“When he came to his senses, he said, “How many of my father’s hired servants have food to spare, and here I am starving to death! I will set out and go back to my father and say to him: ‘Father, I have sinned against heaven and against you. I am no longer worthy to be called your son; make me like one of your hired servants.’”
In the movie, Barefoot, Jay partied his money and life away. When he’s destitute and on parole, the only job available is mopping the floors at a psychiatric hospital. His life is threatened by thugs he had borrowed gambling money from, so he realizes his need for a savior. His parents, rich in resources and money, see redeeming qualities in their son. This prodigal helps others in need, three patients from the psychiatric hospital. But in helping them, he violates his parole. It’s a touching moment when the Prodigal leaves jail and is confused that someone would bail him out. His parents are waiting behind him.
In Romans 1:24 we learn that God gives us over to the sinful desires of our heart. It is when we reach destitution that we come to our senses and realize our need for our Savior. The Prodigal Son remembers he has a father full of love, mercy, and grace who will help him when he asks. The Prodigal is ready for redemption. He admits guilt, repents, realizes he doesn’t deserve his father’s mercy, and he plans to ask his father for redemption.
In the story of the Prodigal Son, the redeemer is Jesus. In the movie, Barefoot, the redeemers are actual parents. As parents, we sometimes hide our children from the redemption process by rescuing them too often. We take away their ability to live life on their own and their need for their Savior, Jesus. I was that parent when my children were in high school. It was exhausting, and luckily for my children I realized they needed to face consequences. They didn’t need me to bail them out again and again. I realize some of us have children with special needs that may not fit into the story of the Prodigal Son, but many of them still need a purpose and Jesus.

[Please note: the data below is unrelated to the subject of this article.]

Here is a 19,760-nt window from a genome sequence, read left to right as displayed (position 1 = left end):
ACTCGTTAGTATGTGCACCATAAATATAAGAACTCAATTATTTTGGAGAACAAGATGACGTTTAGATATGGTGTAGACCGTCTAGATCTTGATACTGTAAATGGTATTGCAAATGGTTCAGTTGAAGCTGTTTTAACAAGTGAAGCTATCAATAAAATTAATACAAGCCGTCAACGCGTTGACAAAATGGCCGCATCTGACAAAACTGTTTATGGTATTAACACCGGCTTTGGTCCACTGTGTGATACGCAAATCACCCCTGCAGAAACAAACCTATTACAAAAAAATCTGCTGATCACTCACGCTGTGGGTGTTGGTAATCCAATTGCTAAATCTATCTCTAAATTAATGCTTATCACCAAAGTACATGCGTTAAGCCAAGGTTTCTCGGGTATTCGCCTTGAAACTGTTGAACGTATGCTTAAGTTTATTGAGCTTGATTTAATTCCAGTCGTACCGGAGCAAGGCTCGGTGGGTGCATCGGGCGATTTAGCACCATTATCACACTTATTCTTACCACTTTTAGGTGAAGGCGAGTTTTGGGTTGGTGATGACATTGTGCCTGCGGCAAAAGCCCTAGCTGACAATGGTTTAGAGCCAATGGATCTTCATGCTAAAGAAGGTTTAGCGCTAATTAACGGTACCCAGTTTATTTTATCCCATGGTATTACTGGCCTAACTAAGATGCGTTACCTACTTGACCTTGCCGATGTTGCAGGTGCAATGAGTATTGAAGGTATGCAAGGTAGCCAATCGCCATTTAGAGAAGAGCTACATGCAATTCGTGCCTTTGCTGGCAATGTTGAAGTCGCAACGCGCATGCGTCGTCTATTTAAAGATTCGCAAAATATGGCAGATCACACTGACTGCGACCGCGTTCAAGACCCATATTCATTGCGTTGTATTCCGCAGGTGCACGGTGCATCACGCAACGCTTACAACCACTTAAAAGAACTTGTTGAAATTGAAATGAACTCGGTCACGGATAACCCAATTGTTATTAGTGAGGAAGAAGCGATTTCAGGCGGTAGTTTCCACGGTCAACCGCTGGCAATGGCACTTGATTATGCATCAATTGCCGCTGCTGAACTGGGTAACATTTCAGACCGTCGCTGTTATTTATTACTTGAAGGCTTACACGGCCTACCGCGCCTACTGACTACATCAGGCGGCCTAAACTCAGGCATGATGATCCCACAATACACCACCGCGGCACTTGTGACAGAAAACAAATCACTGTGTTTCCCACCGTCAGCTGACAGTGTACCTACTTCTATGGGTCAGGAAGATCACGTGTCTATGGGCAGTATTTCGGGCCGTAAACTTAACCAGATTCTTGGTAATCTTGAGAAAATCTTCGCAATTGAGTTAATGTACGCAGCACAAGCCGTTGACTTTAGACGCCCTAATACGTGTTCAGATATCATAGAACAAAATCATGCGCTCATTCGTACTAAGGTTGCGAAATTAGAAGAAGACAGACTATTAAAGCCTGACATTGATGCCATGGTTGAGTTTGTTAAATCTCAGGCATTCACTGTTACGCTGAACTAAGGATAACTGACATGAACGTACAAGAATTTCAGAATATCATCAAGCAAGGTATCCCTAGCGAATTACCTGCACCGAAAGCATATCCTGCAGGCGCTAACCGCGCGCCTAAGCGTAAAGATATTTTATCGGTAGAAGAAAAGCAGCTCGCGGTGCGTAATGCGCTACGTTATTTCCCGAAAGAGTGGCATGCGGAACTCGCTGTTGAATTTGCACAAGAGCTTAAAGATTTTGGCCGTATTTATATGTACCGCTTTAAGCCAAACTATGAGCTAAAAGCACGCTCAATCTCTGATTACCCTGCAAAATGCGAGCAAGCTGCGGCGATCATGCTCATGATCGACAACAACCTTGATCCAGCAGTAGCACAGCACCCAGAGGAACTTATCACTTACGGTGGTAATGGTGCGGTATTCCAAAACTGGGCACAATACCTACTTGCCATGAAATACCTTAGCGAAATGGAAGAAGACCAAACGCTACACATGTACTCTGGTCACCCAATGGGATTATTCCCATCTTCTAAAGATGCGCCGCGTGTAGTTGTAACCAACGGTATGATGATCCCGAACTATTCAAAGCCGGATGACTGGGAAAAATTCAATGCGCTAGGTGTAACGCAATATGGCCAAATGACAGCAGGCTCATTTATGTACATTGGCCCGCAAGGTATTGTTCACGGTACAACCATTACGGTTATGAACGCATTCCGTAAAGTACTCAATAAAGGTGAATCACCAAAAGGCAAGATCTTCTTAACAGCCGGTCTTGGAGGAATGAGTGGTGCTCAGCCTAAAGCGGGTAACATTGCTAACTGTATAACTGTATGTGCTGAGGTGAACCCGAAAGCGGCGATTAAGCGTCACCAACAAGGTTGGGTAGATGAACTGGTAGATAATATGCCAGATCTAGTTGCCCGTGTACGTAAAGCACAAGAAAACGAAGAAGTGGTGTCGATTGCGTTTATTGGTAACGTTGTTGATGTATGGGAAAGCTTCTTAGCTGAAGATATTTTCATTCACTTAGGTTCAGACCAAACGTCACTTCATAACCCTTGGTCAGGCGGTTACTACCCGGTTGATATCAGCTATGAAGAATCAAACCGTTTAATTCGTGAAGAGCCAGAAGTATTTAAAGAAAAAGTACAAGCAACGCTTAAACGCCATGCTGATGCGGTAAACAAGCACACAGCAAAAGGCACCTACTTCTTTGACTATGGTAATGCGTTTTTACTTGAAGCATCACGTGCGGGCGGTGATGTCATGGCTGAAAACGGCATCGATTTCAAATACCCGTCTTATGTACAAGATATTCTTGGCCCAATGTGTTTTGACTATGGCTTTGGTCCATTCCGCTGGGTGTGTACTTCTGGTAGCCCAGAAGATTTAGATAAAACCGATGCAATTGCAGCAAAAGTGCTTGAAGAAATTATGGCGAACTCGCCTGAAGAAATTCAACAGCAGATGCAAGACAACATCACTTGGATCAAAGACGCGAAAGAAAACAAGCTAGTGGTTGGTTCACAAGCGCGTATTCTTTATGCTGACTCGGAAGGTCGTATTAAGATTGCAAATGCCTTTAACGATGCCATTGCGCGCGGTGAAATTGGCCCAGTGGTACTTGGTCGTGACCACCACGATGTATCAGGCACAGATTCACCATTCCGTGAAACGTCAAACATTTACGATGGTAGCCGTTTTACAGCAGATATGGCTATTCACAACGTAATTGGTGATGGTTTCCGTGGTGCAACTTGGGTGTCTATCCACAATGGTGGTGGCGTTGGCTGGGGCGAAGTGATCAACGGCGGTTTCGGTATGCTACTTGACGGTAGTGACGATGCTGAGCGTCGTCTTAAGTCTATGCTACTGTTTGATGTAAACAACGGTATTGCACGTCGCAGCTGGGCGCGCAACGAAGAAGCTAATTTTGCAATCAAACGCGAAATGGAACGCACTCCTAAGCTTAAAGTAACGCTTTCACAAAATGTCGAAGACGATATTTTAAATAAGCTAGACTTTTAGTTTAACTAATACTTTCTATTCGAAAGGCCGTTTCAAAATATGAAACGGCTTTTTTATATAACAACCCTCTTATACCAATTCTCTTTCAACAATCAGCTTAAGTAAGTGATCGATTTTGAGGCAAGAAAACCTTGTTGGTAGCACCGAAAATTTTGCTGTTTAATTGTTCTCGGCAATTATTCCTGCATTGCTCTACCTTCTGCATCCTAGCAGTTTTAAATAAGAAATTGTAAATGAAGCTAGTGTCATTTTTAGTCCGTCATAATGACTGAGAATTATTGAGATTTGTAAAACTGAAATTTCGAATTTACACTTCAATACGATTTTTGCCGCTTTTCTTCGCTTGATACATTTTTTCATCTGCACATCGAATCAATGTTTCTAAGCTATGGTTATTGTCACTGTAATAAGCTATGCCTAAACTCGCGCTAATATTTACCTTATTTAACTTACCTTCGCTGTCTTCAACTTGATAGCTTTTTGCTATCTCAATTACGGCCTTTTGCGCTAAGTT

Father God, guide me to be a good parent. Let me know when I’ve bailed my child out too often. I don’t deserve your love, mercy, and grace that allow me to ask easily for redemption. I want to be your hired servant, yet you still call me daughter/son, sister/brother, and friend. Thank you. In Jesus’ name I pray, amen.
Daily Devotional Luke 15:17-19 – The Prodigal Son (Part 3) – Can evil be redeemed? – Online Bible Study – Commentary in easy English – Day 316